Dereham’s demolition ‘disaster’
- Credit: Matthew Usher
Historians have lamented the loss of a piece of Dereham's heritage after a former bank was demolished as part of a £2m development – but reassurances have been given that the new building will mimic the original frontage.
The entire former Lloyds TSB building on Norwich Street has come down as part of businessman Basil Todd's plans to build an upmarket food store and retail complex.
Members of the public and the Dereham Antiquarian Society had been under the impression that the building frontage, which dated back to the Victorian period, was to be retained – but Breckland Council planners have said Mr Todd has done nothing untoward and that the wall had to come down for safety reasons.
Emphasis was also put on the need for the new building to replicate the old one which was bulldozed at the end of last week, and that there is a greater need for that part of the town to be redeveloped as quickly as possible.
Sue Walker-White, chairman of the Dereham Antiquarian Society, said: 'It's not the pyramids but If you looked at the building, it was a rather nice bit of work and there were nice details on it. I'm very sad to see it go and it's a disaster heritage-wise for the town.'
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She added: 'If it was unsafe then the workers had made it unsafe because there was nothing wrong with it before and there is no excuse for them making it unsafe.'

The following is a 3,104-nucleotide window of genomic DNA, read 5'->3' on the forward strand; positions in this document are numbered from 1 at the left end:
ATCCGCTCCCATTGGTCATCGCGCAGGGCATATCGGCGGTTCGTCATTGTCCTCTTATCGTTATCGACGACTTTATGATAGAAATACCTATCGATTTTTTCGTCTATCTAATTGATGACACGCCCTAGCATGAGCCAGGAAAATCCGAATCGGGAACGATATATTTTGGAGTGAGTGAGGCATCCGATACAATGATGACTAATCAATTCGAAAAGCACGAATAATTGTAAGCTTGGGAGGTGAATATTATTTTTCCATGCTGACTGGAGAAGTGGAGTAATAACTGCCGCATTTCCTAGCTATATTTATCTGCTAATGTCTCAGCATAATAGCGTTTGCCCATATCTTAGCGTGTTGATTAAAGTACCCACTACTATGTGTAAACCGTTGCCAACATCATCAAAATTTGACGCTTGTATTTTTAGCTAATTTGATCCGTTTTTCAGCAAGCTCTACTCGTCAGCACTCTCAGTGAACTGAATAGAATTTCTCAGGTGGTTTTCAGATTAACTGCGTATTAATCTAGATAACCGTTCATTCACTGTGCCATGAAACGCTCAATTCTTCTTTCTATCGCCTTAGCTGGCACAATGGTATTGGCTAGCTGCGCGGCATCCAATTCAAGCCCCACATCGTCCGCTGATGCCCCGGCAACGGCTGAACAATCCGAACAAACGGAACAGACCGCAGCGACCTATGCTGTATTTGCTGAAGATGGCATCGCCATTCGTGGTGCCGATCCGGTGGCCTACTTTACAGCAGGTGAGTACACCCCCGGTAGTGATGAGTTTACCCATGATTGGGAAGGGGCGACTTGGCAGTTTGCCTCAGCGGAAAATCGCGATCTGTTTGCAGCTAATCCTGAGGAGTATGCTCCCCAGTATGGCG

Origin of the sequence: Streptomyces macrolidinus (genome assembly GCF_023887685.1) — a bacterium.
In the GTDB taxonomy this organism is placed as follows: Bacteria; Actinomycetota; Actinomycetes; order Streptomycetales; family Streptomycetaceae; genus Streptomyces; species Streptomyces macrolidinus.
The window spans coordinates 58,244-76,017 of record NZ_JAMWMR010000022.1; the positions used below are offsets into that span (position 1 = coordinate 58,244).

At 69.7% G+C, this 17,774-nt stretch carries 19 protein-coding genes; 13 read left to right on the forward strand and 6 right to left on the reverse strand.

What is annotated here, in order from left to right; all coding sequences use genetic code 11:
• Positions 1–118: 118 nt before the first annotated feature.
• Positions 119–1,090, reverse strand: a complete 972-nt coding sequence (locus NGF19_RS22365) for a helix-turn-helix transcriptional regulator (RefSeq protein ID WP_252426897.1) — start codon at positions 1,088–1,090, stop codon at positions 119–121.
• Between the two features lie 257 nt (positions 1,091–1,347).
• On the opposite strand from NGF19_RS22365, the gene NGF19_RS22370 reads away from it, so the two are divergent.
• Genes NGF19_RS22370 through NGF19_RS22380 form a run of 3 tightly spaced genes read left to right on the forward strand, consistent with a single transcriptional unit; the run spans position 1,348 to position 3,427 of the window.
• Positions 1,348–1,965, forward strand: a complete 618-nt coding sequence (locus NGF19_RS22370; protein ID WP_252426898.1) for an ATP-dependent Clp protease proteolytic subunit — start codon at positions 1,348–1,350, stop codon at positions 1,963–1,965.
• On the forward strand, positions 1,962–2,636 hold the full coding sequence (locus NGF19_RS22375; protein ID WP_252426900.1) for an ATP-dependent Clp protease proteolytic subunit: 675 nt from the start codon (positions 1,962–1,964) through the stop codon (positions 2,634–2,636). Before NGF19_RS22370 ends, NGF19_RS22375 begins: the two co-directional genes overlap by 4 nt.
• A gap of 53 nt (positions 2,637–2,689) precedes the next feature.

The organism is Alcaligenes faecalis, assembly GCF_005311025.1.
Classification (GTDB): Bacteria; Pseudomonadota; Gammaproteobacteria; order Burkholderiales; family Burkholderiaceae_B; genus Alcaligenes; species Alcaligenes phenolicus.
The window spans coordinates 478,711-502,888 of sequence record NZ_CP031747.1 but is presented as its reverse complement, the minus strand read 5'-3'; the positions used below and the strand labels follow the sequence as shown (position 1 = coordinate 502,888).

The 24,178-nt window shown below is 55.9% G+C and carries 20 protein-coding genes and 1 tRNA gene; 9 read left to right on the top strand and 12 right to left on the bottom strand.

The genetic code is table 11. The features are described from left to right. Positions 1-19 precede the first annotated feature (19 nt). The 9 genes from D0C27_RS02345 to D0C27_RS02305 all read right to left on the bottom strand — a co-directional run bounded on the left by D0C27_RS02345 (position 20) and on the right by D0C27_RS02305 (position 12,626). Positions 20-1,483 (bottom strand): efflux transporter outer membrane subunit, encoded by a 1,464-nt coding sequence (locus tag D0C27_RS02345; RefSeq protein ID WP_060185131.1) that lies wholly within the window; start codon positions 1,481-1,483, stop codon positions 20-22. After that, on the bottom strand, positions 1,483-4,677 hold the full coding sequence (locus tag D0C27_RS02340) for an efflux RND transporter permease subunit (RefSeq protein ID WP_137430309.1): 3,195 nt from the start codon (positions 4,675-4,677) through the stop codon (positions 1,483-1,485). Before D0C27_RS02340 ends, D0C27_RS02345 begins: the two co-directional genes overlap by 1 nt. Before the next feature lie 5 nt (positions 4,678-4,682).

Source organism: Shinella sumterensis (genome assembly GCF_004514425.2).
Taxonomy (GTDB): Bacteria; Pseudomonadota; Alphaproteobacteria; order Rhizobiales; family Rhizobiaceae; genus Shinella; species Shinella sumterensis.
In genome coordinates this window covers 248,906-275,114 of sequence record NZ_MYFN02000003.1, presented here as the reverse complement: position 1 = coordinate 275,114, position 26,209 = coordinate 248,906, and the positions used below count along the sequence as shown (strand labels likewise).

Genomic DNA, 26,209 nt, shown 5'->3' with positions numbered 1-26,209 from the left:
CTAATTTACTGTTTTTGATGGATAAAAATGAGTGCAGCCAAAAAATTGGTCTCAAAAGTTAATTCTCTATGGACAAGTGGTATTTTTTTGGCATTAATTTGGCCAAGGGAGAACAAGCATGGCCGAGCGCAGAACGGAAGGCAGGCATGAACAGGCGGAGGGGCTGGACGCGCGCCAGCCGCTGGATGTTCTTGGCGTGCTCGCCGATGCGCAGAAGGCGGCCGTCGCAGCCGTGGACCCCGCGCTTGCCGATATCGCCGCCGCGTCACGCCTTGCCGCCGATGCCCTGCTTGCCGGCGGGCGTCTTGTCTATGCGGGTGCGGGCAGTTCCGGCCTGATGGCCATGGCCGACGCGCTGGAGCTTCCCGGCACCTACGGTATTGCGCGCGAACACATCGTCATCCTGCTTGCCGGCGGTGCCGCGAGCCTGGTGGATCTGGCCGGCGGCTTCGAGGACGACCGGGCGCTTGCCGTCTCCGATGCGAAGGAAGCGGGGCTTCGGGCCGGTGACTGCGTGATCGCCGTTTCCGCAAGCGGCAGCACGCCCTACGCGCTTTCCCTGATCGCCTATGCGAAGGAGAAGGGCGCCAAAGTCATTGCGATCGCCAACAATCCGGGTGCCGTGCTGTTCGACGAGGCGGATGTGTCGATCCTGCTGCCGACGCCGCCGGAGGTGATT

Ann Cordery, from Dereham, said: 'When I noticed that the former TSB building was in the process of being demolished I was shocked. It was my understanding from looking at the planning application that the building fronting Norwich Street would be the only building on the site to be retained.'
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Mr Todd, who lives in Welborne and recently bought next door store Palmers, was granted permission for the part demolition and refurbishment of the former bank and next door fire-damaged charity shop last year. Under the plans, the new development will be designed in two distinct architectural styles, with a traditional-looking building proposed for the front, looking out onto Norwich Street, and a contemporary approach for the site fronting Nunns Way.
A Breckland Council spokesman said: 'The plans submitted to the council showed the TSB frontage retained. However, when the demolition work had been carried out the remaining frontage was in an unsafe condition and officers met with the agent on site. The remaining frontage needed to be demolished in the interests of public safety. The former TSB was not a listed building. However, as the development is in a conservation area any redevelopment proposals will have to adhere to the statutory requirement of the town and must preserve or enhance the character or appearance of the area.'
Phillip Duigan, who is on the planning committee and is a town and district councillor for Dereham, said: 'The old bank was not a listed building, just in a conservation area. In a conservation area, the buildings have to enhance the area. We do want that site to be redeveloped and the overall development will enhance the area.'
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